With the era of 100-year life spans approaching, Wakamiya stresses the need for seniors to start learning again. Finance and IT are especially important, she says.
"In June, I made a keynote speech at a symposium on aging and financial inclusion in Tokyo, related to the G-20 meeting of finance ministers and central bank governors. It said that educating seniors on finance can help to reduce the ratio of people who develop dementia.
"Trading stocks over the internet may be difficult. But I have proposed an investment fund for seniors. People would contribute 500,000 yen ($4,600) each to the fund, and the money would be invested in a young person who aims to start a business. The investment might fail, but it would be better than falling victim to telephone fraudsters pretending to be their sons or grandsons.
"Collecting money from 100 people would bring the total to 50 million yen. The young entrepreneur would invite the investors to visit his or her business, so that they can understand it. This would bring young entrepreneurs and elderly investors closer together.
"I think it is important for seniors to be in sync with the times, society, science and IT. We should not simply say, 'We do not use smartphones because they are difficult.' We should tell younger developers why we cannot use smartphones -- they will want to hear it."
Wakamiya has an artificial intelligence speaker in her home and makes full use of it.
"I think AI speakers are helpful to the elderly. Once the initial setup is complete, we can use them even if we become bedridden.
"What we need are features that support people from the AI side. One example would be a function that informs users that evacuation instructions have been issued due to heavy rain. Or when you feel a pain in your chest, a function that dials 119 (Japan's emergency number) would be helpful."
On IT education for seniors, Wakamiya thinks it unlocks a host of new possibilities -- such as expanding the capabilities of aging carpenters. But she also warns there might be some misunderstandings about how older citizens use and perceive technology.
"Millions of people work in construction in Japan, but many of the workers who can repair roofs blown off by a typhoon are aging. It is important for them to hand down their know-how to younger generations, but they can also enhance their abilities if they learn IT themselves.
"They can lift materials onto the roof with a drone or see the inside of a wall with an endoscope. We are blessed with efficiency, compared with people who passed away without ever knowing the digital world.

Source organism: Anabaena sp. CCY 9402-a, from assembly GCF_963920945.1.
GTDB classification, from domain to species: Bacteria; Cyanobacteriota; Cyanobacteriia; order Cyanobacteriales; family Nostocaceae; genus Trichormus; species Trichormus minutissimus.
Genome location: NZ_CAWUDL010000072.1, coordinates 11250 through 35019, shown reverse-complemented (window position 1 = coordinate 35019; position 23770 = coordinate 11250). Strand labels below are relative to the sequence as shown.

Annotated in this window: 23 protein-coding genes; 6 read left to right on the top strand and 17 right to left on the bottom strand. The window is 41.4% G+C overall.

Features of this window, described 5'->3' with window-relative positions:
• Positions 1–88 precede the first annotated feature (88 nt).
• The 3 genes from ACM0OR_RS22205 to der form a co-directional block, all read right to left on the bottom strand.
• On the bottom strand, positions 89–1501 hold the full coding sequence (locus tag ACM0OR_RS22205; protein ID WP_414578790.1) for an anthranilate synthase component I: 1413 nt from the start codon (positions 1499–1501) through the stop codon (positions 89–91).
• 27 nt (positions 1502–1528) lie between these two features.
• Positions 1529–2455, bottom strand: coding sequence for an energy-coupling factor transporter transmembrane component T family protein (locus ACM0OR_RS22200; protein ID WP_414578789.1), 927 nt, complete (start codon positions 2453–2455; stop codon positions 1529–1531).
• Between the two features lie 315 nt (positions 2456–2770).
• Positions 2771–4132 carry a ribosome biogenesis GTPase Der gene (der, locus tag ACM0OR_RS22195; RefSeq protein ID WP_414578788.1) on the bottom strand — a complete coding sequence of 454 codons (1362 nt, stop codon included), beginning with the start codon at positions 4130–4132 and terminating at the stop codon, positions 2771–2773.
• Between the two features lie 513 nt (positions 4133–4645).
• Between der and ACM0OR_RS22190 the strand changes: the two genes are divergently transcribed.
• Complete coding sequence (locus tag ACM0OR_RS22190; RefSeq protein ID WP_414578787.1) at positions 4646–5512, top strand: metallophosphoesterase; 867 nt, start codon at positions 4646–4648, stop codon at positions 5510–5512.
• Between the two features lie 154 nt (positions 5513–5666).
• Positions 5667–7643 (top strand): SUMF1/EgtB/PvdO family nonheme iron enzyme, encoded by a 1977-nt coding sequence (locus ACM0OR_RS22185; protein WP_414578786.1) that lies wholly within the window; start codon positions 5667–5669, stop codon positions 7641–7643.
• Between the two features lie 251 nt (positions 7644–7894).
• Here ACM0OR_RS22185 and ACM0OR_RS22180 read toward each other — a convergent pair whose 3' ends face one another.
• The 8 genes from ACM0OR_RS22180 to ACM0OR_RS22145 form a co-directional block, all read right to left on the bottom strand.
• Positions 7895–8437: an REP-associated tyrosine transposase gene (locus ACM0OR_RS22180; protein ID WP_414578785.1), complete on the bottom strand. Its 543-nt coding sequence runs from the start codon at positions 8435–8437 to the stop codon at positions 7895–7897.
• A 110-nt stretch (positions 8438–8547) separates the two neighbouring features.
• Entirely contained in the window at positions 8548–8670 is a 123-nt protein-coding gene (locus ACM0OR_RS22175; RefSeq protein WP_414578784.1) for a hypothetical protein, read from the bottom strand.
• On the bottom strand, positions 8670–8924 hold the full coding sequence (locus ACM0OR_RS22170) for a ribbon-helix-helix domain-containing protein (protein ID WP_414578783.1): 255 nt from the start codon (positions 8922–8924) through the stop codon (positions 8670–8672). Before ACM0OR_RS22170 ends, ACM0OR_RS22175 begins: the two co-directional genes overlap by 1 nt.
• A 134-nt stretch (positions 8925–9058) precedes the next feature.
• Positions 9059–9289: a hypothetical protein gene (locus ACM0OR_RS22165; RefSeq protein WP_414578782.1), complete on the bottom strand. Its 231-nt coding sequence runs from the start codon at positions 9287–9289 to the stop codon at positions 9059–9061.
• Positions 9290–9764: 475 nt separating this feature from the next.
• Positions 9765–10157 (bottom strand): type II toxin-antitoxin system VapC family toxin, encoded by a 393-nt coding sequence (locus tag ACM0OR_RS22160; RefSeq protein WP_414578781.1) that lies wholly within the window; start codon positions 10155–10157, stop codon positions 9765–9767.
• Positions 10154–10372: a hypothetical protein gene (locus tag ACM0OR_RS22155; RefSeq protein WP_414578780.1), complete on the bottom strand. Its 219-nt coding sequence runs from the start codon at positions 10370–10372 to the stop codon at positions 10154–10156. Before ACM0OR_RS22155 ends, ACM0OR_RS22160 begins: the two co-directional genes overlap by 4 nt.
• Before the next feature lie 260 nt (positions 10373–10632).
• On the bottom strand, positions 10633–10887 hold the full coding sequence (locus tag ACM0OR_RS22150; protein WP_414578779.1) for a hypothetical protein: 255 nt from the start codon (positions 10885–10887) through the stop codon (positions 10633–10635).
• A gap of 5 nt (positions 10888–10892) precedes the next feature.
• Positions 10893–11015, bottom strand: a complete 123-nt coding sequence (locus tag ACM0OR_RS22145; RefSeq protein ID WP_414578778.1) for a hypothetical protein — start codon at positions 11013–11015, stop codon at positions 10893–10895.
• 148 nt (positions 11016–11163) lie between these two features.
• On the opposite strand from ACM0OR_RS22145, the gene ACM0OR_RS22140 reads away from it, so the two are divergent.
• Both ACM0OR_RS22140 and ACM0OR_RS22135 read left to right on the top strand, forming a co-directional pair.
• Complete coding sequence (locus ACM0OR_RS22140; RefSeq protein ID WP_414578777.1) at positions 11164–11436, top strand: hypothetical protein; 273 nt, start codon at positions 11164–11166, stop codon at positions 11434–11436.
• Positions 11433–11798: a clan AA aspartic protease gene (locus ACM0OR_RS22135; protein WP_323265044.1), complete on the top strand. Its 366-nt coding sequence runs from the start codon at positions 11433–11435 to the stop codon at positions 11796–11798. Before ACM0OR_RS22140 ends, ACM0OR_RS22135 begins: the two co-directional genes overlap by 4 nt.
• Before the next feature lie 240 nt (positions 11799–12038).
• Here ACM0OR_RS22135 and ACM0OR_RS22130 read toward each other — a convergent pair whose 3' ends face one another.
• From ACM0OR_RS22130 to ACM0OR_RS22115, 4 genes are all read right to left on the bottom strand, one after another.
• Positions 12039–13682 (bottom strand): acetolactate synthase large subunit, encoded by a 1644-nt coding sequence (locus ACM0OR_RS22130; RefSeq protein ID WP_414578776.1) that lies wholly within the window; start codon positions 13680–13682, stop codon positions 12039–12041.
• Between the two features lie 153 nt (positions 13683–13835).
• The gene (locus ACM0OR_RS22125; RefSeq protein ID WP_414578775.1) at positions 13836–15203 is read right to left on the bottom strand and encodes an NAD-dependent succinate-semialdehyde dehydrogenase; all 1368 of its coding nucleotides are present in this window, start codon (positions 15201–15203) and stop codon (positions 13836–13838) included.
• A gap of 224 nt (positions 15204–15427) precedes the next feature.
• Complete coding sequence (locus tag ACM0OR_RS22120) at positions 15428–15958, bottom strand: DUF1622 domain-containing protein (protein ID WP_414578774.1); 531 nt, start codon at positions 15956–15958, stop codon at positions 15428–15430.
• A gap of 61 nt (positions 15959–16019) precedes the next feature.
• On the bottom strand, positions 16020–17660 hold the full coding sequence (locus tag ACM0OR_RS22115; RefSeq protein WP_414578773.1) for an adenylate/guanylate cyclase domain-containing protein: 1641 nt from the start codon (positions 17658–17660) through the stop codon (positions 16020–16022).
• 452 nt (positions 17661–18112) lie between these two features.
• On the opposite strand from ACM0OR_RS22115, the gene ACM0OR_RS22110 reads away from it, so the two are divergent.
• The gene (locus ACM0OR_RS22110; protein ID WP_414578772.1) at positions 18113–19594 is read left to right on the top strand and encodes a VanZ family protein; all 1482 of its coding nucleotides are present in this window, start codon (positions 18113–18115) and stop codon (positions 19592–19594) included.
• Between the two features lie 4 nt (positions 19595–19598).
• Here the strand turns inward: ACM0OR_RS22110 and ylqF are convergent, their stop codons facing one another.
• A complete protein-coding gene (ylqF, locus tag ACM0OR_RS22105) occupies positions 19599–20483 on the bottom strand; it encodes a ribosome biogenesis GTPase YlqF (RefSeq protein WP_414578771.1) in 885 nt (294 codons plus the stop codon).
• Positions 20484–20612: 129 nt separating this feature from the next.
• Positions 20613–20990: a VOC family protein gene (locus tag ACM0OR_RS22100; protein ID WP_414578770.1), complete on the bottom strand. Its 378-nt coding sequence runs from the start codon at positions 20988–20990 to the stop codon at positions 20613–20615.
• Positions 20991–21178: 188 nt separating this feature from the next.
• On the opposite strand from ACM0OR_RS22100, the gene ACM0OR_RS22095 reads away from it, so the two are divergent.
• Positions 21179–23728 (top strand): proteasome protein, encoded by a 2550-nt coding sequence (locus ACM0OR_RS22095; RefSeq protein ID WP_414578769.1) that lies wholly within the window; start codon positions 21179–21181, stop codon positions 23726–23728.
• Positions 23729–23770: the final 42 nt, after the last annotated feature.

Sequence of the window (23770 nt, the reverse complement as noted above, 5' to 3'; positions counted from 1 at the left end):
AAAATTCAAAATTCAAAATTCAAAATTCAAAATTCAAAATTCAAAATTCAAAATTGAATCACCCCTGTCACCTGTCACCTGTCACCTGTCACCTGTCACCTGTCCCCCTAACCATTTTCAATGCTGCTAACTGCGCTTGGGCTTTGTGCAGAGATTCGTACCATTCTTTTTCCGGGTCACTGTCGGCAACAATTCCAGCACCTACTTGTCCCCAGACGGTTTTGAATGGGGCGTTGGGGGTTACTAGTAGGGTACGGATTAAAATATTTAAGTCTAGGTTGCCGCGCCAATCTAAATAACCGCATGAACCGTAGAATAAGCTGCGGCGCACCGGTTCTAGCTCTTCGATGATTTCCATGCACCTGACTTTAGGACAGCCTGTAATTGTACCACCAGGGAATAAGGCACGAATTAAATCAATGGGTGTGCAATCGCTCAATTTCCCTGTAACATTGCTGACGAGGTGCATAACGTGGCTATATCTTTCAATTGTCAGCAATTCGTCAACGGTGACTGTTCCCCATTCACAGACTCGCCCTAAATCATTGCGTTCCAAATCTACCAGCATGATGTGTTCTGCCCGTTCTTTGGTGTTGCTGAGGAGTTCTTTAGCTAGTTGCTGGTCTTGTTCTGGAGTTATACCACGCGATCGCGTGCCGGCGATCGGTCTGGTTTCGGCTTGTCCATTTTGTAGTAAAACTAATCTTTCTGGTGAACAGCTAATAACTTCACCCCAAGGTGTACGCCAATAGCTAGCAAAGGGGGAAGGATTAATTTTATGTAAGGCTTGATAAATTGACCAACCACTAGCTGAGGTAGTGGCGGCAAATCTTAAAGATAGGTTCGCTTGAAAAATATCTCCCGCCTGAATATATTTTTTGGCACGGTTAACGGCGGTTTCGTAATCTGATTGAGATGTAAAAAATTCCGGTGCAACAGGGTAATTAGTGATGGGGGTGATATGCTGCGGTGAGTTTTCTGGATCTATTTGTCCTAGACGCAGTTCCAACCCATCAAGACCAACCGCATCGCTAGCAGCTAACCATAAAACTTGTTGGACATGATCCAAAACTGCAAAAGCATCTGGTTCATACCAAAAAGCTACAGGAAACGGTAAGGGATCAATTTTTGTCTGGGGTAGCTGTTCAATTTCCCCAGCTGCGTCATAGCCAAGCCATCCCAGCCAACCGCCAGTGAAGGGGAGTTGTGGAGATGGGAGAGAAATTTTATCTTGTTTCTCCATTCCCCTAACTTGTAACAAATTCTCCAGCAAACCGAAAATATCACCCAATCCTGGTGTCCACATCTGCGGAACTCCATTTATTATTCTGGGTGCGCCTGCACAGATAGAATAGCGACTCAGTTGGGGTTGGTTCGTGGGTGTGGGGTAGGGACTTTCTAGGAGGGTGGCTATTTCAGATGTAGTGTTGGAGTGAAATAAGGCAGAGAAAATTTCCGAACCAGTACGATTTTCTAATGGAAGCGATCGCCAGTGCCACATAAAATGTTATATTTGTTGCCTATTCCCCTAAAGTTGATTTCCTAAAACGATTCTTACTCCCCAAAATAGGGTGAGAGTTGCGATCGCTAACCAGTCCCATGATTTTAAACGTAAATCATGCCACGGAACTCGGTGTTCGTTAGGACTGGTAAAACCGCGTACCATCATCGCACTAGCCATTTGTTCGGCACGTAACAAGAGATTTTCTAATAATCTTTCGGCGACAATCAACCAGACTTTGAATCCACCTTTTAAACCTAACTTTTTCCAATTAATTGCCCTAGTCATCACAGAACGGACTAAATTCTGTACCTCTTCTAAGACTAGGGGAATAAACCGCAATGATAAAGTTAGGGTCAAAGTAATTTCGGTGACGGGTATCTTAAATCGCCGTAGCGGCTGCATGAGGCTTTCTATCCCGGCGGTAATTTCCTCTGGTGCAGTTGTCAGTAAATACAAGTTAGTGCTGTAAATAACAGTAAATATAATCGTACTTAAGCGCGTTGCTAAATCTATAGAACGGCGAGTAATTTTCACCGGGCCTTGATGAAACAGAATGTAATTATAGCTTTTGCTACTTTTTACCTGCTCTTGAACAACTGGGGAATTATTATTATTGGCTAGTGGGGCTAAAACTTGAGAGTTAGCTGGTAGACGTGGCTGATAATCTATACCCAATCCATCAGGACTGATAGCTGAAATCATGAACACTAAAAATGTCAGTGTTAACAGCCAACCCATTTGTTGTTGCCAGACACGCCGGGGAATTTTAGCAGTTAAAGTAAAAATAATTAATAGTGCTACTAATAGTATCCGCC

"Still, statistics may show that half of people in their 70s have smartphones, but they might leave the phones in a bag at home or fail to charge them. Statistics are meaningless unless we consider how the smartphones are used. Manuals are not easy to understand because they are written by specialists.
"In my view, for seniors, the Line (chat app) is not so much a communication tool as a 'living room' where family members and close friends feel at ease. By comparison, the wider internet is Ginza or Harajuku (in Tokyo), where crowds of unfamiliar people come and go. I am writing and will soon publish a book that explains this point, though it may displease some experts."
Wakamiya also teaches "Excel art," which uses the spreadsheet software to create designs. She says she discovered it was an engaging way to show seniors what they can do with a computer. On a trip to Estonia, she found it appealed to young and old alike.
"In Estonia, in order to meet local people, I held a workshop for elderly women and children on using Excel art to make uchiwa paper fans. At the end, the children waved their fans and said, 'Goodbye, Dear Madam!' Tears welled in my eyes.
"Last year, I was invited to the (Japanese) Imperial couple's autumn garden party. I wore a long dress and carried a handbag, both with Excel art patterns. The bag glittered with LED lights. Her Majesty the empress (now the empress emerita) spoke to me and said, 'Oh, it glitters.' Her Majesty said to me, 'Please keep active in good health.'"
As the years pass, Wakamiya says she retains the same goal: "I want to be creative."
"Creation is the most human activity -- it is impossible for artificial intelligence and animals. An elementary school teacher said: 'Many adults who are doing remarkable things these days were problem children in their elementary school days. Those who were good students are unimpressive.' We live in such times.
"I have turned 84, and I feel I am more intelligent than before."
(Translated excerpts from an interview with Hiroaki Ito, manager at Nikkei's Economic Commentary Department. They have been lightly edited for clarity)